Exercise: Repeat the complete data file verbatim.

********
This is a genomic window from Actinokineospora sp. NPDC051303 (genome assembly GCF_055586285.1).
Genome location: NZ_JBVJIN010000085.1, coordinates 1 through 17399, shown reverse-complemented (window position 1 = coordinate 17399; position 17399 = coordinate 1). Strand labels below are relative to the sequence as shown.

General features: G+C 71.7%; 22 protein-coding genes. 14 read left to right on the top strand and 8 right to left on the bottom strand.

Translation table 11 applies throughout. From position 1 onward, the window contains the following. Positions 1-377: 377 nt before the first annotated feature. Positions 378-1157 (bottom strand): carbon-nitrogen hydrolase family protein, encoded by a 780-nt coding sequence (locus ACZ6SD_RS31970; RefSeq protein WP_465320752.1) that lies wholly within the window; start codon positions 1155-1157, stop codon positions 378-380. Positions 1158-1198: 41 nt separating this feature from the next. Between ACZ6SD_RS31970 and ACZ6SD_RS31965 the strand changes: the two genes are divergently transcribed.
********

This is a genomic window from Actinokineospora sp. NPDC051303 (genome assembly GCF_055586285.1).
Genome location: NZ_JBVJIN010000085.1, coordinates 1 through 17399, shown reverse-complemented (window position 1 = coordinate 17399; position 17399 = coordinate 1). Strand labels below are relative to the sequence as shown.

General features: G+C 71.7%; 22 protein-coding genes. 14 read left to right on the top strand and 8 right to left on the bottom strand.

Translation table 11 applies throughout. From position 1 onward, the window contains the following. Positions 1-377: 377 nt before the first annotated feature. Positions 378-1157 (bottom strand): carbon-nitrogen hydrolase family protein, encoded by a 780-nt coding sequence (locus ACZ6SD_RS31970; RefSeq protein WP_465320752.1) that lies wholly within the window; start codon positions 1155-1157, stop codon positions 378-380. Positions 1158-1198: 41 nt separating this feature from the next. Between ACZ6SD_RS31970 and ACZ6SD_RS31965 the strand changes: the two genes are divergently transcribed.